You may even have been wondering why my caped image has been conspicuously absent from the Comments section of your blog posts the last few days, eh?

Oh. You haven’t?

Right-o then. Just carry on. Nothing to see read here.

Well, okay, so just in case you have been wondering….

Here’s a clue.


Too obscure for you? Okay, here’s another more obvious one.


Still haven’t worked it out? How about this very obvious clue?


Well, if you haven’t worked it out by now, there’s no hope for you at all.

Last weekend I competed in my first rowing regatta at Rutherglen in Northern Victoria. Hosted by the Murray Rowing Association (founded 1861), it is the oldest regatta in Australia.

I was competing in a Female Coxed Quad Scull race and a Mixed Coxed Eight race on each day – 800m on Saturday and 500m on Sunday.

We came last fourth in our race on Saturday morning but apparently we were coming second until about 250m out from the finish. We hadn’t thought we were in contention. We had borrowed a very young cox from another rowing club and while she was very encouraging, I think it would have been helpful to know how close we were to the pack. (It’s hard to know where you are when you’re racing backwards.)

The Mixed Eight race was great fun. The eight is a sweep boat which means you use one oar – a bit different to my usual sculling with two oars. We came second in that race.

It rained all day Saturday – unusual for Rutherglen – but the sun came out for us on Sunday.

Sunday’s races were quick 500m sprints. Our cox for the Quad was a wonderful, very experienced member of our club and the difference was this:


My first ever regatta medal!

Drama was to come in the Mixed Eight race. We started well and were clearly in the lead when, barely halfway through the race, the boat in the lane next to us suddenly veered and ran into us. We stopped and the Stroke’s* hand flew up to raise a protest. The umpire looked at the other two boats who had continued to race down the course and told us to keep rowing. We took off like a rocket, powering that boat on sheer outrage. And we almost caught them. Had the course been 50m longer, we’d have still managed to finish first. At the finish line, the Stroke’s hand went up again. This time the protest was upheld and there was to be a repeat race, the boat causing the accident being ineligible to compete. The three remaining crews made their way back to the start line and we set up to race the course again. This time we were not so smooth in our method but still had strength and speed on our side and this was the result:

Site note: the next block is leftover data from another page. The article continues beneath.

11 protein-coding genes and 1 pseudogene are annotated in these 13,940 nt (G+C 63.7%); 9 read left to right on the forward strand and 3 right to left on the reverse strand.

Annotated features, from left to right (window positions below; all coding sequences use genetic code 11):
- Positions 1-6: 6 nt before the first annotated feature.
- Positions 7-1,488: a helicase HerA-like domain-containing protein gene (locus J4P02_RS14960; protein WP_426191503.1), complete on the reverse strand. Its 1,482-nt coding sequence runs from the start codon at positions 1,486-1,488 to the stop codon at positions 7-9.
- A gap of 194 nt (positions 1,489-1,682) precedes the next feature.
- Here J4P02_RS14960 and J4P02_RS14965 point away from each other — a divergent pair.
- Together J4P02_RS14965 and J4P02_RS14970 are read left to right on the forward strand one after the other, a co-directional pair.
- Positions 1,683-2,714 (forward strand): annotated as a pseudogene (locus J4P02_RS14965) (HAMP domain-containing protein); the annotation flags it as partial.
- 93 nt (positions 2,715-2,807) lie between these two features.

My first regatta and I scored two medals and experienced the adrenaline of a protest and repeat race (a rare occurrence I am told). Oh, and we also scored a bottle of wine each as a prize for our Quad race in addition to the medal. (We’re not sure how that happened but I think I can live with it.)


Booty from my first regatta




Now, have you figured out the dilemma?

How to fit in a 12 kilometre training run in the middle of a rowing regatta?

Maybe I could swap the 12km run with the 5km one on Tuesday? And/or maybe I could fit it in between my morning and afternoon races?

Problems: 1. It was ridiculously muddy from all the rain on Saturday and I wasn’t really interested in slipping over and breaking a leg; 2. I felt I owed it to my crew mates not to turn up to a race with already tired legs.

So here’s the spreadsheet as it currently stands:

Training runs 7

“But where’s the red box?”

Right. There isn’t one. You will note, however, that there is a green box out of alignment. So I’ll explain. After packing up the boats


and a four hour drive home, arriving at 11.30pm on Sunday night, I got up at 7am on Monday and ran my 12km run. And you know what? It was one of the easiest runs I’ve done yet. I fairly bounced around that trail on the fun and excitement still coursing through my veins.